Parks are the last thing on the list, these do help with happiness and upgrading quite a bit but only buy them sparingly if you can, you can use the cash elsewhere until about level 35. NOTE: I am not one who likes to pay for stuff, but if you want to spend your money and buy in game cash, go nuts on these buildings. That’s what these buildings are for, to trick you into buying them with your real money. You don’t need to do this, though, and can buy them later in the game when you want to push for that final maxed-out map.
I should touch on the store, which you must have an active online connection to use. It simply is a store with six slots (to start) that you can sell your extra inventory items through. In my opinion, you should always put the max price, as it appears everyone in the game has too much sim money and will buy it within a few minutes. There is also another building above the store that serves as a way for you to see other peoples’ items for sale. It refreshes every 30 seconds, so you will almost always find what you need. When you visit peoples’ cities through their store, always remember to look around their city, as there will be a little blue icon shaped like a present that will give you random items. This is extremely beneficial, as this is another way you can get the items you need to increase the map and inventory — but also, it will usually give you a ‘rare’ item for free. It also goes above and beyond your max inventory count, so you don’t need to worry about not having inventory space — but keep in mind that you will then need to clear some items from inventory back on your own city.
That’s pretty much it for the main gameplay, EA is normally notorious for trying to get you spend money, and I was very surprised with this game, because it actually seems like they are giving you a chance to play without spending a fortune on in-game money.
I will say that their pricing scheme is way too expensive for what you get. There are two types of currencies; the standard simoleans, which is what you obtain by upgrading residential zones and selling inventory and then spend on the fancy buildings, sewer, power, etc., and then there is the in-game cash, which is what you spend to speed things up, open more slots, and so on. The cost of buying simoleans with cash is ridiculous, it is not even close to fair. You might as well continuously build the quickest inventory item (steel) and constantly sell it in the in-game store. The only other thing the cash is good for — and they still don’t give you a great deal — is for speeding stuff up and opening slots, like I said earlier. This can also be avoided by the random chance of obtaining it. One thing that pops up randomly a few times a day is a little blue bubble (like the ones I mentioned earlier) that looks like a video play button. You will only see these if your device is online and if you touch it, you will be asked if you want to watch a commercial for another game/app on Google Play. Do it, it’s worth it, it only runs for 20 seconds, and then you have an option of picking from three boxes as a prize. They’re cash, gold keys, simoleans or other random rare items that will help you.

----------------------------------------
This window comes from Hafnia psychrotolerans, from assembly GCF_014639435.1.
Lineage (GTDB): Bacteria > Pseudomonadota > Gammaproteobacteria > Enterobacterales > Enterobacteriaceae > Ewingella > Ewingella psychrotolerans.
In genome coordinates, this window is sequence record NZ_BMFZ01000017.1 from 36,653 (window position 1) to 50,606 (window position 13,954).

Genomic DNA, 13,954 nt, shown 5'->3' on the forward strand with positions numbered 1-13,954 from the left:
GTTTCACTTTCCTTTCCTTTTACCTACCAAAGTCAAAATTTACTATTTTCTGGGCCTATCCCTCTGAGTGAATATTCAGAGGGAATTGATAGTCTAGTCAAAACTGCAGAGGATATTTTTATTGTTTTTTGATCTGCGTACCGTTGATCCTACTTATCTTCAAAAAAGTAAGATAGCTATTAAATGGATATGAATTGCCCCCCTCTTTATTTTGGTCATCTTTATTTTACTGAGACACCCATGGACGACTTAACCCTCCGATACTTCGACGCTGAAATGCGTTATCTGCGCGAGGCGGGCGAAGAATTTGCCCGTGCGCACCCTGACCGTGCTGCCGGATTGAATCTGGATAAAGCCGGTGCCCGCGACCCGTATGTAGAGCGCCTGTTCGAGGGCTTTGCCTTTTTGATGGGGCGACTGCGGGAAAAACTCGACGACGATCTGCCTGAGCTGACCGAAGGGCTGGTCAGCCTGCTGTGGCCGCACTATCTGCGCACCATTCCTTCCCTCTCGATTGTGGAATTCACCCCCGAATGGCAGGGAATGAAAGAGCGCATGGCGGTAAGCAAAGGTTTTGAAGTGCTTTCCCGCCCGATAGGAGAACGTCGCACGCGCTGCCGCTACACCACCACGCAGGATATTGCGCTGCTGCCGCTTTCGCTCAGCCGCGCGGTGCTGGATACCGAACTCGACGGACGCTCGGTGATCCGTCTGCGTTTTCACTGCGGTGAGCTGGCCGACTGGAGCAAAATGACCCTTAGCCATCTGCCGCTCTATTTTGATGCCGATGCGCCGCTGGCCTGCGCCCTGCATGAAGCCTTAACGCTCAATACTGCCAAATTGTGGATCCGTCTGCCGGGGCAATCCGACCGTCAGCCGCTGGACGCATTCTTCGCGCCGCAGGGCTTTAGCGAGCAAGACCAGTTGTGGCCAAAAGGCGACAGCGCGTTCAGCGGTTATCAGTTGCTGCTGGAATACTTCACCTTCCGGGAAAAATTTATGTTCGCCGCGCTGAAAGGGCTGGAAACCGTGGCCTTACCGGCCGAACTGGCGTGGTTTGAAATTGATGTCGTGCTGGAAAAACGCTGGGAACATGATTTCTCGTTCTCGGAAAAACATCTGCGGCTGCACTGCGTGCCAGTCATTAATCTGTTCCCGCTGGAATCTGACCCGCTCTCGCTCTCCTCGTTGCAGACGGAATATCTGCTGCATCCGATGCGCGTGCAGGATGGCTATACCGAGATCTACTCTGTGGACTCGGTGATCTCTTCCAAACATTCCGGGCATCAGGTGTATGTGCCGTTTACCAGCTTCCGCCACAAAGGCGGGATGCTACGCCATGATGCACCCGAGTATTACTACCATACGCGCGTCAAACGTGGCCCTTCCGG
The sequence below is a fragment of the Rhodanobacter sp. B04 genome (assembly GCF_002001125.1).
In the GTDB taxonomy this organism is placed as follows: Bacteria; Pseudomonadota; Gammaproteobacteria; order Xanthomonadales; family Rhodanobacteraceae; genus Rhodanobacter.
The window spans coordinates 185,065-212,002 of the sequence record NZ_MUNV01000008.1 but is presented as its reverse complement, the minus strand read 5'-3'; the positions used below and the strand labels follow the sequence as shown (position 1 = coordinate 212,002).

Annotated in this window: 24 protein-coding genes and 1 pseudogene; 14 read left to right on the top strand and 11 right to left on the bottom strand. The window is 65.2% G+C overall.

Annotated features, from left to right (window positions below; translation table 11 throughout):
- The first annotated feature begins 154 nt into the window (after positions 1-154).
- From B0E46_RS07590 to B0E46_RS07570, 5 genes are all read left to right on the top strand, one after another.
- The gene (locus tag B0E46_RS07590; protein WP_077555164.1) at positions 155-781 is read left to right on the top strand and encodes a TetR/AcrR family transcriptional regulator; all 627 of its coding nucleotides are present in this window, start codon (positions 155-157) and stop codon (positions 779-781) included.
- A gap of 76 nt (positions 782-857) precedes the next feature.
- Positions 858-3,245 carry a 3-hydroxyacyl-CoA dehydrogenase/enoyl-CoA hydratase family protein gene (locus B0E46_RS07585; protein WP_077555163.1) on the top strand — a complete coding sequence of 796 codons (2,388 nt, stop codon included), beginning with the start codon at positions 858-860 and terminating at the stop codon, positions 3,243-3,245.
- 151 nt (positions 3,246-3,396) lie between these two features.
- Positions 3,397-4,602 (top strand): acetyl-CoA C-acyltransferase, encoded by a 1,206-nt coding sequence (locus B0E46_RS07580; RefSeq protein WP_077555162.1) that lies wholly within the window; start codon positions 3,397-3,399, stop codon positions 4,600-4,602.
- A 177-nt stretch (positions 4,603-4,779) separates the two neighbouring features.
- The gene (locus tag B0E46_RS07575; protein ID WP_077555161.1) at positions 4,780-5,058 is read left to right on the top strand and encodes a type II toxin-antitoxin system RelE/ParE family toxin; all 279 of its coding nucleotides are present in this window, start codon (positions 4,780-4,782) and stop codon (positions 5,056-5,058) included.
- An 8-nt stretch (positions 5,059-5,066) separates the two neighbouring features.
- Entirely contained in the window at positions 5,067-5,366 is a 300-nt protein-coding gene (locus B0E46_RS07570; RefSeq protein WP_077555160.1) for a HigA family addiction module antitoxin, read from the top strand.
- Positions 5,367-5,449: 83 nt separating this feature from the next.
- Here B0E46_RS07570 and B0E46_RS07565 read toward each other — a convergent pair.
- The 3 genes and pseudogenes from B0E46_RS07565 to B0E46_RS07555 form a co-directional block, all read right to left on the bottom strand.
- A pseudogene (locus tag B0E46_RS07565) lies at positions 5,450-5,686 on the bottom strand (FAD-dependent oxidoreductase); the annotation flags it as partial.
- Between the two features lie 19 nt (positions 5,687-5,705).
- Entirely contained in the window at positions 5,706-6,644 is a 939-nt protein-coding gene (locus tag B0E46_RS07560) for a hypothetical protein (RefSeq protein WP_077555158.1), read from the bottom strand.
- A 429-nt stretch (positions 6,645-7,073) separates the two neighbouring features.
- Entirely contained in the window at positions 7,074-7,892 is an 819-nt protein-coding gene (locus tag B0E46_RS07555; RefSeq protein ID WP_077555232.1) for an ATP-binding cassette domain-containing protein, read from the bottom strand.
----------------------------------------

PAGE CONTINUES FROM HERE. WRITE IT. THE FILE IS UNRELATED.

If you’d like help on how to lay out your city, check out this article on SCbuildit.com.
There was a game update at the time of writing this article. EA has added a new feature called ‘scenarios’, where you are given tasks to complete with really good prizes. It seems that most of the scenarios are simply attempting to force you to rebuild the airport, tower and other things that help you bring in the Tokyo and Paris buildings. They have also added another city, London, to the game.
Overall, this is a great game if you are a SimCity fan and don’t like paywalls. You can definitely get away with playing it without paying a dime.
No forced paywall, playable without paying.
Runs really well, quick loading time.
No internet connection required (but see my con below as there is a downside).
Depending on your wifi/internet connection, the speed of buying from others can be aggravating. It always seems like someone else purchases the items you want before you do. You can click the button to remove, but it costs in-game money AND IT DOES NOT GIVE THE ITEM BACK.
There is no ability to take items down from your store.
You MUST play this game with an internet connection in order to get all the bonus inventory items (via looking at other peoples’ cities or the option to watch the video commercials for other games in Google Play).
You cannot cancel items in your build queue, so make sure you plan ahead.